Does Kindness Help Ensure Good Health?

Kindness shown in intentionally saying thanks, making every social encounter count and volunteering in cause groups may get you an extra health boost, according to Kelli Harding, M.D., MPH, psychiatrist and author of "The Rabbit Effect." "Kindness influences health and aging on a microscopic cellular level," she said.

She continued that a supportive hug from a person you love can free hormones such as serotonin and oxytocin that can make you feel good and protect you against infections. Kindness is revealed to safeguard one's health and maintain its good state, as supported by several studies.

For instance, one study that involved 400 healthy individuals exposed to the cold virus were 32 percent unlikely to get sick because they received hugs everyday. For some volunteers who fell ill but received daily hugs, they didn't stay sick for too long.

Relationships and environments that have strong support system help individuals live better and longer. Growing research shows that incessant kindness changes how genetic codes are translated such as how a parent cares for a child.

According to Harding, advanced genetics found that telomeres, the protective DNA caps, varies in length depending on how a person's relationship and environment can be supportive or stressful. The longer telomere buffers are, the longer is an individual's span of life, and it significantly lowers disease occurrence, too.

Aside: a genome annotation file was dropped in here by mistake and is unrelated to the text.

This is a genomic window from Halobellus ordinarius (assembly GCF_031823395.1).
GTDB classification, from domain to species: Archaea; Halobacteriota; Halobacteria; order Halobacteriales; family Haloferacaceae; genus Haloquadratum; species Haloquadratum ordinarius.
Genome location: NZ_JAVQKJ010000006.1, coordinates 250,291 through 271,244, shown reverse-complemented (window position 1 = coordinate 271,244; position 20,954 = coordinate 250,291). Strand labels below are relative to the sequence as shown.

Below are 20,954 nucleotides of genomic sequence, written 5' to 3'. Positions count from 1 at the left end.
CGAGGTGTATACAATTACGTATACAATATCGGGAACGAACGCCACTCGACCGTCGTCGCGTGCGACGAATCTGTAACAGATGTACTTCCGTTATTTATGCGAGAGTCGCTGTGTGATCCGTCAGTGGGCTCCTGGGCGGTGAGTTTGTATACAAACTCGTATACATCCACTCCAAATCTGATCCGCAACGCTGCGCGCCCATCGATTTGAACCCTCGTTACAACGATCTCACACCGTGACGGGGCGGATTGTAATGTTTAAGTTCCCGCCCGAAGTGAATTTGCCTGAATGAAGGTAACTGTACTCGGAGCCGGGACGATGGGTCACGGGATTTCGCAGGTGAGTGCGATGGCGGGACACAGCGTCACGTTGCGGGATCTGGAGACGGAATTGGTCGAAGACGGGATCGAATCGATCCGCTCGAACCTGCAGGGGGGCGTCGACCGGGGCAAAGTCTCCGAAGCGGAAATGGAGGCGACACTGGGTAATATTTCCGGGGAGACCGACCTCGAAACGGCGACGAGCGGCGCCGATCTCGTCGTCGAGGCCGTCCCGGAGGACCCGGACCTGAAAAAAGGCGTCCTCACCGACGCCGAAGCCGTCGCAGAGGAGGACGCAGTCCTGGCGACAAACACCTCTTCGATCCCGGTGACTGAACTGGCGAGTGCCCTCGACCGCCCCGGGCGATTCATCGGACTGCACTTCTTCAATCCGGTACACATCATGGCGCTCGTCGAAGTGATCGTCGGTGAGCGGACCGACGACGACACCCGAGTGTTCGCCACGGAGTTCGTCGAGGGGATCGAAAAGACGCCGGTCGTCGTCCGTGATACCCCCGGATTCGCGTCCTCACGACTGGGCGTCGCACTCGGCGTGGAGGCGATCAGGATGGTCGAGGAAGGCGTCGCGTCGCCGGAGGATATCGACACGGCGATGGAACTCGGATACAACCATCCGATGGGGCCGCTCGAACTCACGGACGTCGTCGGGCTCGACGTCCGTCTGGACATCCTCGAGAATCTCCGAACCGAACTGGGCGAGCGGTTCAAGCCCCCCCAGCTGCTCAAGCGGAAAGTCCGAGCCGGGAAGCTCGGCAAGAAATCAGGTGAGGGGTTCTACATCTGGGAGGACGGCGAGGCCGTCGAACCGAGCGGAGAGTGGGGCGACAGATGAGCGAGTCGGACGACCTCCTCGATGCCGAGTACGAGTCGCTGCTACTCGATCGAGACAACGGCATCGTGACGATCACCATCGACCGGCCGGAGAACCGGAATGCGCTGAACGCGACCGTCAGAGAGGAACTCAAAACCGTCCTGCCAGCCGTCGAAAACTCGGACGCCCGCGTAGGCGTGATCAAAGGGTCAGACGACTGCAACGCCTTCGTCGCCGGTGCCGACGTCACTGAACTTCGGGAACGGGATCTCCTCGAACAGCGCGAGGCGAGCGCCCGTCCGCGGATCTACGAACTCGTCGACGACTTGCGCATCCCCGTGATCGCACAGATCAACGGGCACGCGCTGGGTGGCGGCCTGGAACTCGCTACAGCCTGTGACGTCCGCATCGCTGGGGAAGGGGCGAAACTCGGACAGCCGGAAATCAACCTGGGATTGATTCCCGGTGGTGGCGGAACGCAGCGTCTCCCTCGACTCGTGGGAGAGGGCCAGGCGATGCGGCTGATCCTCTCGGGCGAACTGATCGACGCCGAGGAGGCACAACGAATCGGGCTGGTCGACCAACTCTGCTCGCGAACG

Harding added that good relationships prevents stress. Consequently, blood pressure, immune function, mood and recovery are improved.

In an 80-year-old study by the Harvard University of adult development, it revealed that intelligence, fame, gene or money were not the major determiners of a lengthy and healthy life, rather the strong foundation of the relationships of the participants. Thus, promoting good physical state.

Social activity seems to promote good brain functioning and significantly lowered risk of dementia at 70 percent, as shown in another longitudinal study, which analyzed 1,138 healthy older adults.

Chronic loneliness is considered to cause illness, hence the increased risks of heart diseases and premature deaths, while positive relationships decreases pain, inflammation and cortisol levels. "The exciting news is that every day each of us has the opportunity to increase kindness and connection in all areas of our lives," Harding concluded.

Kindness The brain's amygdala may be an underlying mechanism that influences positive and kind social behavior. Kate Ter Haar, CC BY 2.0